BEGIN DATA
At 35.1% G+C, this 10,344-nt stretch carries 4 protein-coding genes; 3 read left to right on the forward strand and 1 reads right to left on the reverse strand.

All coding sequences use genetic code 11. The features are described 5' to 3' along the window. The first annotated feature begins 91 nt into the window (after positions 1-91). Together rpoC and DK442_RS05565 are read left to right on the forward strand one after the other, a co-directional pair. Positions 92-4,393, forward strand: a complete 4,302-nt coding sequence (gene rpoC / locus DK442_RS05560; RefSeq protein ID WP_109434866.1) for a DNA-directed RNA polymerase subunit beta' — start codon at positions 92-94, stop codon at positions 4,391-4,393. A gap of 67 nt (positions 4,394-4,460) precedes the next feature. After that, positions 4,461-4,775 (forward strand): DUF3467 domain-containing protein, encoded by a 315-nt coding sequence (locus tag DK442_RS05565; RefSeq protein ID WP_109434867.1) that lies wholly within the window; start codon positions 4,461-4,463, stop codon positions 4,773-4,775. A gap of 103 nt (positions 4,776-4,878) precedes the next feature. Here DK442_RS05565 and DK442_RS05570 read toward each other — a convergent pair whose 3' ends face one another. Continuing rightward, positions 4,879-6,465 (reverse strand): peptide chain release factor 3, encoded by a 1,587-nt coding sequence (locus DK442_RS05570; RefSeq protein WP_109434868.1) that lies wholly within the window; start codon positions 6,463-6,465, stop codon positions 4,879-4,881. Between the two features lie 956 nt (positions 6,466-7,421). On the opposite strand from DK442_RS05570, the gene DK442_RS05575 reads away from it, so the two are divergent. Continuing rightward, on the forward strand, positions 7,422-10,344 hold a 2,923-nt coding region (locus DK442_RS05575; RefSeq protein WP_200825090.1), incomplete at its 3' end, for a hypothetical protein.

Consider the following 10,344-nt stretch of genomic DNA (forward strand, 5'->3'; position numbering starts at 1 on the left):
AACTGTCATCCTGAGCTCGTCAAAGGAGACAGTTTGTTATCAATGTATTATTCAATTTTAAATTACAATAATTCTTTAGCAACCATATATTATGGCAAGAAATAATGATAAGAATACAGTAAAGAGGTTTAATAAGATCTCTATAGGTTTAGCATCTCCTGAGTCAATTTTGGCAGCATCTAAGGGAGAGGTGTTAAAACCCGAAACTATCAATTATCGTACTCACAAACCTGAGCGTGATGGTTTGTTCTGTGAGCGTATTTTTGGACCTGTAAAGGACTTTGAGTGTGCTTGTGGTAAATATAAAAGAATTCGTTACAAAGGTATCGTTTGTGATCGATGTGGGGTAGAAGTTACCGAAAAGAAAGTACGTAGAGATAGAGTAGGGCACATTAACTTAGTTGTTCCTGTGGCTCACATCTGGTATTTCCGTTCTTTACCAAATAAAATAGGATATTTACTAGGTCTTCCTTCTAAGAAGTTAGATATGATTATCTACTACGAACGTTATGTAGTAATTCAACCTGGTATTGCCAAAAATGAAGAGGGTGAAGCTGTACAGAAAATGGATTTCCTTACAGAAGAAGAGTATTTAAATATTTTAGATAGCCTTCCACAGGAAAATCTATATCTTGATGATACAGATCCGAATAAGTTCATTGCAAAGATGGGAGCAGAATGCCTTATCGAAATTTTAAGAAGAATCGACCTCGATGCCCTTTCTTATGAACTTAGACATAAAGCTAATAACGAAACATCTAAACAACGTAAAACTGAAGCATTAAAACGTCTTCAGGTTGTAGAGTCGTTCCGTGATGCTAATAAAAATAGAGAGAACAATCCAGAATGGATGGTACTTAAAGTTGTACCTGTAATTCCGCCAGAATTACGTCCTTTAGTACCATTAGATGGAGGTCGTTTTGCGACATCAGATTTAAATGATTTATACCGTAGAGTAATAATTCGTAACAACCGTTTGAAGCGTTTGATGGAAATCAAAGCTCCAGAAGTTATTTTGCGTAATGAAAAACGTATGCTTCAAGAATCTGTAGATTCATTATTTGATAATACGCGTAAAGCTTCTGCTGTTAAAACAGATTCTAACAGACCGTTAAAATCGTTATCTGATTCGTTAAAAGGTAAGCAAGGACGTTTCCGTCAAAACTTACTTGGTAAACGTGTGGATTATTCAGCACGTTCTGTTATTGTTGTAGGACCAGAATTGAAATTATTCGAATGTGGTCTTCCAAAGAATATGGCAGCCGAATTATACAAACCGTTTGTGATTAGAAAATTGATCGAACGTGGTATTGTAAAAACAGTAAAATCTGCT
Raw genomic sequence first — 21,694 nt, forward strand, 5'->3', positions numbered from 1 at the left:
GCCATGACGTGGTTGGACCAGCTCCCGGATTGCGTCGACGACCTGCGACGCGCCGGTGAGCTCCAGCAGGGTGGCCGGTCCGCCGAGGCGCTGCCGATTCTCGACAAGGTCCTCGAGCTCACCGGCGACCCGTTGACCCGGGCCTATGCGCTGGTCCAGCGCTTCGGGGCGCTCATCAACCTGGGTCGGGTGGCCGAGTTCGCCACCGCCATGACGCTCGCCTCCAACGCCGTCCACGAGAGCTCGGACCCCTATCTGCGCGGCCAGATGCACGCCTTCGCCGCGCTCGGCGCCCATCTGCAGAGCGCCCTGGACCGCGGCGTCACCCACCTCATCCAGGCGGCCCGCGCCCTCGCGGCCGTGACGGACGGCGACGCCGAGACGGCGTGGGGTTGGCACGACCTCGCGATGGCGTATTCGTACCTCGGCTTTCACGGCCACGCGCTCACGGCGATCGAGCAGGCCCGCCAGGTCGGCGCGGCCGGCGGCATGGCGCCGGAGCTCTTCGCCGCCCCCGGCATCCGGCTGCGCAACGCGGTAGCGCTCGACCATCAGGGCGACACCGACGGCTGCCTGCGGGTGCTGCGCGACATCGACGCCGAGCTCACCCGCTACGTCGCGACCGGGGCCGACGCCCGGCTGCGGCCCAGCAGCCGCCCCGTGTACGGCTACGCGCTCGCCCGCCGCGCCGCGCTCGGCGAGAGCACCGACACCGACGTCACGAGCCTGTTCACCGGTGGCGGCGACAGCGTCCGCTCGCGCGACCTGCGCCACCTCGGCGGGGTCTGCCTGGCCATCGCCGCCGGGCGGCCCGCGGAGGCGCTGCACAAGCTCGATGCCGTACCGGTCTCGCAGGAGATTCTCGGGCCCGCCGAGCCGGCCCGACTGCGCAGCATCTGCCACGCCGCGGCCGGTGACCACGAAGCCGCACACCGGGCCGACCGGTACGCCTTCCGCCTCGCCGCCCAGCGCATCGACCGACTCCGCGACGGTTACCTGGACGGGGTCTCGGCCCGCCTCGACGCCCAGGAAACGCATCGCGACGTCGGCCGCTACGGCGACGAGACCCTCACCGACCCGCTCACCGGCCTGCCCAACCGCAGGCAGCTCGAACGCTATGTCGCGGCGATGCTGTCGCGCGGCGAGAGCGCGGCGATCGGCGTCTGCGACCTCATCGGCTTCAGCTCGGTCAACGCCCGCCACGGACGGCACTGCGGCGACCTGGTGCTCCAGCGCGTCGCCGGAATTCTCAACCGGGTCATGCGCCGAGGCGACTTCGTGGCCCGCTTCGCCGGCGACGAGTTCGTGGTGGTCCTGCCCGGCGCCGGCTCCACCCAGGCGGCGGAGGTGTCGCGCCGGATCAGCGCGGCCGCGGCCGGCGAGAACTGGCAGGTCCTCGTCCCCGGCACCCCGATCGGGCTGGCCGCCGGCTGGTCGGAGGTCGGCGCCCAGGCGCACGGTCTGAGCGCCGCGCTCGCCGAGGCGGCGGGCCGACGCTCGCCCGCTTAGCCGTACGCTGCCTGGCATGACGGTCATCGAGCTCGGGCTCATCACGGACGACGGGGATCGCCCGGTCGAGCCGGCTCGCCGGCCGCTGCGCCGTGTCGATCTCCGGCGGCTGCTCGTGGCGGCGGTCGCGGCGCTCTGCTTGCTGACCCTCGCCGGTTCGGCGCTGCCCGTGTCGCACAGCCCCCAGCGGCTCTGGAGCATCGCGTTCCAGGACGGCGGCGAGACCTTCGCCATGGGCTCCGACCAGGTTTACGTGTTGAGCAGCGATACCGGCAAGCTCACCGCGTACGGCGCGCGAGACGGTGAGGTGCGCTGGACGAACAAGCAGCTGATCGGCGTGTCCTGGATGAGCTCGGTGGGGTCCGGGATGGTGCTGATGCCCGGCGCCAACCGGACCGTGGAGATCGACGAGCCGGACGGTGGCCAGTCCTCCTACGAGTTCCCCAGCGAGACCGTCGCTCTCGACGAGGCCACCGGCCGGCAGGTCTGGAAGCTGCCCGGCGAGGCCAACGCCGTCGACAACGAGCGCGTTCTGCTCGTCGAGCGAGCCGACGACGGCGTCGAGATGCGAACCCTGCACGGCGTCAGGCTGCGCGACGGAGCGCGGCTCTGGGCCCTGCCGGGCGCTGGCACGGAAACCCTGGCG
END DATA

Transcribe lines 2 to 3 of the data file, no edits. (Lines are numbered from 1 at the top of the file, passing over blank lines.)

All coding sequences use genetic code 11. The features are described 5' to 3' along the window. The first annotated feature begins 91 nt into the window (after positions 1-91). Together rpoC and DK442_RS05565 are read left to right on the forward strand one after the other, a co-directional pair. Positions 92-4,393, forward strand: a complete 4,302-nt coding sequence (gene rpoC / locus DK442_RS05560; RefSeq protein ID WP_109434866.1) for a DNA-directed RNA polymerase subunit beta' — start codon at positions 92-94, stop codon at positions 4,391-4,393. A gap of 67 nt (positions 4,394-4,460) precedes the next feature. After that, positions 4,461-4,775 (forward strand): DUF3467 domain-containing protein, encoded by a 315-nt coding sequence (locus tag DK442_RS05565; RefSeq protein ID WP_109434867.1) that lies wholly within the window; start codon positions 4,461-4,463, stop codon positions 4,773-4,775. A gap of 103 nt (positions 4,776-4,878) precedes the next feature. Here DK442_RS05565 and DK442_RS05570 read toward each other — a convergent pair whose 3' ends face one another. Continuing rightward, positions 4,879-6,465 (reverse strand): peptide chain release factor 3, encoded by a 1,587-nt coding sequence (locus DK442_RS05570; RefSeq protein WP_109434868.1) that lies wholly within the window; start codon positions 6,463-6,465, stop codon positions 4,879-4,881. Between the two features lie 956 nt (positions 6,466-7,421). On the opposite strand from DK442_RS05570, the gene DK442_RS05575 reads away from it, so the two are divergent. Continuing rightward, on the forward strand, positions 7,422-10,344 hold a 2,923-nt coding region (locus DK442_RS05575; RefSeq protein WP_200825090.1), incomplete at its 3' end, for a hypothetical protein.

Consider the following 10,344-nt stretch of genomic DNA (forward strand, 5'->3'; position numbering starts at 1 on the left):